This paper has previously been published by ADMIGOV.
Halting migration ambitions by implementing developments initiatives has been part of the ‘s external toolbox since the adoption of the Global Approach for Migration and Mobility (Deridder, Pelckmans, Ward 2020, 13). With the “migration crisis” of 2015, the number of policy initiatives to try and stem departures from countries of origin multiplied and aid to African countries became increasingly conditional upon cooperation on migration matters (Schofberger, 2019). The EU-Africa Valletta Summit and the creation of the EU Emergency Trust Fund for Africa identified West Africa as one of the prime regions of focus for projects that found themselves on the so-called migration-development-security nexus.
Mali was one of the West African priority countries due a high number of Malian arrivals in Europe as well as because of its strategic position on key migration routes northward. While finding itself under external pressure to stem departures was nothing new for the country (Saadiyo, 2020), the scale at which projects were implemented increased considerably, especially in regions that had longstanding traditions of long-distance migration such as the southern region of Kayes and Sikasso. A variety of projects were implemented that sought to create livelihood opportunities for residents and returning migrants, using a logic that assumed that creating such opportunities would lower people’s aspirations to leave.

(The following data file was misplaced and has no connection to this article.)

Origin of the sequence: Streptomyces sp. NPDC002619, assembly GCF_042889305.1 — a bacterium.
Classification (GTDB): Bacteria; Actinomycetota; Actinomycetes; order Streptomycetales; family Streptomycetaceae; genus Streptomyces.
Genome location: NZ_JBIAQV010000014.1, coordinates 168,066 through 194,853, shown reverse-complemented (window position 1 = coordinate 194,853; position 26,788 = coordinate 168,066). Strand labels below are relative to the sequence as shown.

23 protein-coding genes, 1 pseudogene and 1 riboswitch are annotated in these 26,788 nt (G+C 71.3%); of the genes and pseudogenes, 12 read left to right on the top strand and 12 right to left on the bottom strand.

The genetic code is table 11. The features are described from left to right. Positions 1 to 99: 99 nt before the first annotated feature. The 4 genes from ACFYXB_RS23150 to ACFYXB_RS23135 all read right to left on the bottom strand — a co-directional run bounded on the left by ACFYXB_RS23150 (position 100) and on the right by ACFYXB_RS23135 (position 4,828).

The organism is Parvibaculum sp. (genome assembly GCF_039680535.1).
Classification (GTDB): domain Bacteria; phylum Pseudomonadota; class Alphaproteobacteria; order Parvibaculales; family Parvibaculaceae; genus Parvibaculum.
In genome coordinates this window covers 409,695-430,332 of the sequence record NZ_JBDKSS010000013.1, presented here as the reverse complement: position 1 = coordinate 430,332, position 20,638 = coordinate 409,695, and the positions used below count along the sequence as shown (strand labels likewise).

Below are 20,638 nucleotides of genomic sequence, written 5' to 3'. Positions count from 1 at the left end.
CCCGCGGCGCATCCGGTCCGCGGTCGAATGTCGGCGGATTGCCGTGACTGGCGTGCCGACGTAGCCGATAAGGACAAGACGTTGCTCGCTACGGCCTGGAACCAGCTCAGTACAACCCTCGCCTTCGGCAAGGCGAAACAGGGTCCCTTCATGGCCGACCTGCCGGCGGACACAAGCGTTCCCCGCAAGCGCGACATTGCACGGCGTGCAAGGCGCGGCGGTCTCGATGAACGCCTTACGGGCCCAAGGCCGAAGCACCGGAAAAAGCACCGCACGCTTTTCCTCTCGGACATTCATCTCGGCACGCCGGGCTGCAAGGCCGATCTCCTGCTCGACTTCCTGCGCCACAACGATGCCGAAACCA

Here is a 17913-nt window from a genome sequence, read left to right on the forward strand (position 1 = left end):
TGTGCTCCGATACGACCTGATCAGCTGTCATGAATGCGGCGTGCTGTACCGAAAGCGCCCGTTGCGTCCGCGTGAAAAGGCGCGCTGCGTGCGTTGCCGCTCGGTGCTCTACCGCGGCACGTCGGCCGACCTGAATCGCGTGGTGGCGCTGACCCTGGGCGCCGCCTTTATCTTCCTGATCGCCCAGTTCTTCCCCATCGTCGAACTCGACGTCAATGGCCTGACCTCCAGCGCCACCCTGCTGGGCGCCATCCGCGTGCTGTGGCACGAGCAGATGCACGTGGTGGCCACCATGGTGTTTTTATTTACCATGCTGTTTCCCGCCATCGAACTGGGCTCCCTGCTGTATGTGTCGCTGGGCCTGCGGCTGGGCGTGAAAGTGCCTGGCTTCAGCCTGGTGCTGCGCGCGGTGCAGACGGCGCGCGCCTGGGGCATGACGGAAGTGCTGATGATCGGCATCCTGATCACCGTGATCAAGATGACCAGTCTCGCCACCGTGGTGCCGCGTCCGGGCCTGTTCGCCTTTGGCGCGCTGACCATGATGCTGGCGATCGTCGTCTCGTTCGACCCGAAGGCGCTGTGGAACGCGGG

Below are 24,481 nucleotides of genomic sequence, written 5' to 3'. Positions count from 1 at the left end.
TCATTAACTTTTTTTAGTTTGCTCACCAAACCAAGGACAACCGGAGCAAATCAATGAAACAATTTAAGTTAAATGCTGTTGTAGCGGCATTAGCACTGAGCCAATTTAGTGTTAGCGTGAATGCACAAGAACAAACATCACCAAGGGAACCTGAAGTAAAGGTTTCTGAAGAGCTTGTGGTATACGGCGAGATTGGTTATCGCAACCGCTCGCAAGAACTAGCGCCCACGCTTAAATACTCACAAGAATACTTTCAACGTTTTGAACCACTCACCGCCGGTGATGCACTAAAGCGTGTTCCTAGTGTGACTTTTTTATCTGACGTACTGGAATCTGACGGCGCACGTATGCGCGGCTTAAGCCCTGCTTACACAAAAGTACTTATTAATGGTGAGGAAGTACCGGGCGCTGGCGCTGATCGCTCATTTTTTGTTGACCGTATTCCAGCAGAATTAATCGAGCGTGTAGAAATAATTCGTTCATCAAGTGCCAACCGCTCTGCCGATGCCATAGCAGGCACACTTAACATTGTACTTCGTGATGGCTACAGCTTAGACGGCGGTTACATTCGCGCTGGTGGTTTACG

This study examines the approach put forward by these projects and investigates to what extent migration aspirations are influenced by development assistance. It focuses on Malian residents and returning migrants from the region of Kayes, as well as on migrants in transit in Bamako and the northern city of Gao. Research findings are based on 586 quantitative interviews and 60 qualitative interviews.
The first two parts of this study will explore the Malian country context with regards to migration and spell out the methodology used in both the quantitative and qualitative research methods. A third part then provides a descriptive profile of respondents based on both datasets and unpacks their migration aspirations as well as the development assistance they have thus far received. In a fourth and final part the relationship between development assistance received and migrations aspirations is analysed.